Although the unemployment rate fell modestly and the number of those employed rose slightly — notably in the leisure and hospitality sector — the June employment numbers from the Bureau of Labor Statistics again missed expectations.
Unemployment remains well above its level prior to February 2020, when COVID-19 restrictions began.
Here’s a money quote from the BLS report:
The labor force participation rate was little changed at 61.6 percent in May and has remained within a narrow range of 61.4 percent to 61.7 percent since June 2020. The participation rate is 1.7 percentage points lower than in February 2020. The employment-population ratio, at 58.0 percent, was also little changed in May but is up by 0.6 percentage point since December 2020. However, this measure is 3.1 percentage points below its February 2020 level.
A goodly chunk of the population is simply not working. Here’s a graph from Calculated Risk:
Those drops at the far right side are unprecedented. Unlike the Coyote running off a cliff holding an anvil while the Roadrunner meep-meeps from safety, employment has not bounced back from the impact of COVID-19 restrictions.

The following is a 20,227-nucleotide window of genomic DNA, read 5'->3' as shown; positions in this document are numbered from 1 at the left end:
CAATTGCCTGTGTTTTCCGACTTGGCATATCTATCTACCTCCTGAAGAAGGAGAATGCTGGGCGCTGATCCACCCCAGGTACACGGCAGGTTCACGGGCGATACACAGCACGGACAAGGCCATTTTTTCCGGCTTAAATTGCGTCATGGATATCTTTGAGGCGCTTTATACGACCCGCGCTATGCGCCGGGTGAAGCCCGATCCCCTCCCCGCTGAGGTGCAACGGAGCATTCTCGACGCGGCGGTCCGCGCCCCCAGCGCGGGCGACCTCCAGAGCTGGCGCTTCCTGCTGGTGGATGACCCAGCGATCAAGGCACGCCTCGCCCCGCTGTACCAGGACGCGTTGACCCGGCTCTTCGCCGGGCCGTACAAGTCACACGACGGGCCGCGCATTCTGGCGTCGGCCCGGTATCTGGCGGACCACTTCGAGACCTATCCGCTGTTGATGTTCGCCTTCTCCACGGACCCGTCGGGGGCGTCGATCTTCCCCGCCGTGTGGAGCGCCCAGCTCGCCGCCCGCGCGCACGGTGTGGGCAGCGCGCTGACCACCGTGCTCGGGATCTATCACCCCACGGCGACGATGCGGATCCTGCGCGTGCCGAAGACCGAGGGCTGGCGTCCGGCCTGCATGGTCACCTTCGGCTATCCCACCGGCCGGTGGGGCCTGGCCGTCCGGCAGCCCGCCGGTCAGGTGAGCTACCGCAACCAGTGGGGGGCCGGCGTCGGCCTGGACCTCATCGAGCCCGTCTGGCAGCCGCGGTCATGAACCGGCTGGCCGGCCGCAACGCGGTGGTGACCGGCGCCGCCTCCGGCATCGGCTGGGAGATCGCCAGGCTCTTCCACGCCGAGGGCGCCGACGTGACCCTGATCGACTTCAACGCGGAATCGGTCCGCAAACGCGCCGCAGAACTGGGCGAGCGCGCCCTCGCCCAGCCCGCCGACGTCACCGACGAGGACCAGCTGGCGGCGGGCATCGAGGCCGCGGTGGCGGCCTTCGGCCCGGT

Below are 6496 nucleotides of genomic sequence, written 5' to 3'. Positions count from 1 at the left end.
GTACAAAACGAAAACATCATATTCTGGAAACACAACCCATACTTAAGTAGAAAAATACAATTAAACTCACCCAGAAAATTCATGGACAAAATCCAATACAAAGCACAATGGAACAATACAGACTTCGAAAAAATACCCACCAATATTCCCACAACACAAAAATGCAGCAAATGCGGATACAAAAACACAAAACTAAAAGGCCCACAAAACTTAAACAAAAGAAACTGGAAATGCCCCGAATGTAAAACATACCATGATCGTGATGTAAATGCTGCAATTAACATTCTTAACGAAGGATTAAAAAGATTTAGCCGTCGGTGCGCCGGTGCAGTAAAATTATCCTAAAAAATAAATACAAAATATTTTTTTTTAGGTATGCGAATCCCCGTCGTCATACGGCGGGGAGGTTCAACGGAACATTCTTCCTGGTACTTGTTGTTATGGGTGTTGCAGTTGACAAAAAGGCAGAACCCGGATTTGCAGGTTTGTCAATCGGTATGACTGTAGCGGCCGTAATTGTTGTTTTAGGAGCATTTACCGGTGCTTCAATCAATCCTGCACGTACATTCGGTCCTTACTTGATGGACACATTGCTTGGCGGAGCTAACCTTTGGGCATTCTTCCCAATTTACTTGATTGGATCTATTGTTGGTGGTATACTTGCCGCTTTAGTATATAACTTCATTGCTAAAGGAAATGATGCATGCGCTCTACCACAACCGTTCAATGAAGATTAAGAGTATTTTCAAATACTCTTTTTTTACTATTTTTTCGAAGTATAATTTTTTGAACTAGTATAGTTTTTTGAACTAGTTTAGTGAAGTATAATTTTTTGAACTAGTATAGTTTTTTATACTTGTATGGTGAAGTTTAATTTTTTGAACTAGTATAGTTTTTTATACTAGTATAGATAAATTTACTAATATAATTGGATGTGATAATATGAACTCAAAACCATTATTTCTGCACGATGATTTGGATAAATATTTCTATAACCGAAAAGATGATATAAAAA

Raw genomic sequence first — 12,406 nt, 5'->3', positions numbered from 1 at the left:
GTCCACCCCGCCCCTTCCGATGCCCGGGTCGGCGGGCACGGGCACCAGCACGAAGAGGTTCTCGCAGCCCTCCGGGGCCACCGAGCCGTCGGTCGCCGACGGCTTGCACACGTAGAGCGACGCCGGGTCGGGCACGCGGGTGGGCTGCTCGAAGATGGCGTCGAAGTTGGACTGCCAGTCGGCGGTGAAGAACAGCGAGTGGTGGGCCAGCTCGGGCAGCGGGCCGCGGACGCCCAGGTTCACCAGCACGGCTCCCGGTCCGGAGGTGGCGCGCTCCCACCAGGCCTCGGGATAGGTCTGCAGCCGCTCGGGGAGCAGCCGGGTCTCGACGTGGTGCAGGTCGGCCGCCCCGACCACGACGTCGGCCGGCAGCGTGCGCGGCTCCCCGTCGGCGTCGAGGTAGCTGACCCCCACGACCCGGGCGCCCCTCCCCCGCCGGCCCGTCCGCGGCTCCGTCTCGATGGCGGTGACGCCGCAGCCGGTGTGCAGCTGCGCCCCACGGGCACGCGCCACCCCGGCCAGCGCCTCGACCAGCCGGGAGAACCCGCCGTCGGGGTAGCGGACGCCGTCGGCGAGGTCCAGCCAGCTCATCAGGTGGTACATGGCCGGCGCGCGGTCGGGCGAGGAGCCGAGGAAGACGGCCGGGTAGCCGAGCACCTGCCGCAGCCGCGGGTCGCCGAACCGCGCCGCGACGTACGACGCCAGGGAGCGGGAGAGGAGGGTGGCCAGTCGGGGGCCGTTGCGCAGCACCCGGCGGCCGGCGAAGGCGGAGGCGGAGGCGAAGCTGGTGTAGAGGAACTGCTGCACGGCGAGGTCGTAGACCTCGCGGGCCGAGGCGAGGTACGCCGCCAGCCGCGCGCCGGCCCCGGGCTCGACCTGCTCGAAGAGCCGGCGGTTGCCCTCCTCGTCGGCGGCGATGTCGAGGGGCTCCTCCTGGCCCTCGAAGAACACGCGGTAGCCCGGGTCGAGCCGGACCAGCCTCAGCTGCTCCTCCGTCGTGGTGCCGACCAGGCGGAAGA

A number of factors may be enabling or encouraging prime-age workers to continue to sit at home:
- overly generous government unemployment benefits that make taking government money more sensible financially than working for low wages;
- non-traditional living arrangements (younger workers moving back home with parents, for instance);
- “side hustles” bringing in money but not being reported.
Some of these workers may not be idle but they aren’t showing in the employment numbers. For instance, they may be volunteering, hence working without pay.
Whatever the underlying reasons, workers need to return to productive and gainful employment to prevent a worse economic crash. Government needs to stop being “helpful” and just get out of the way.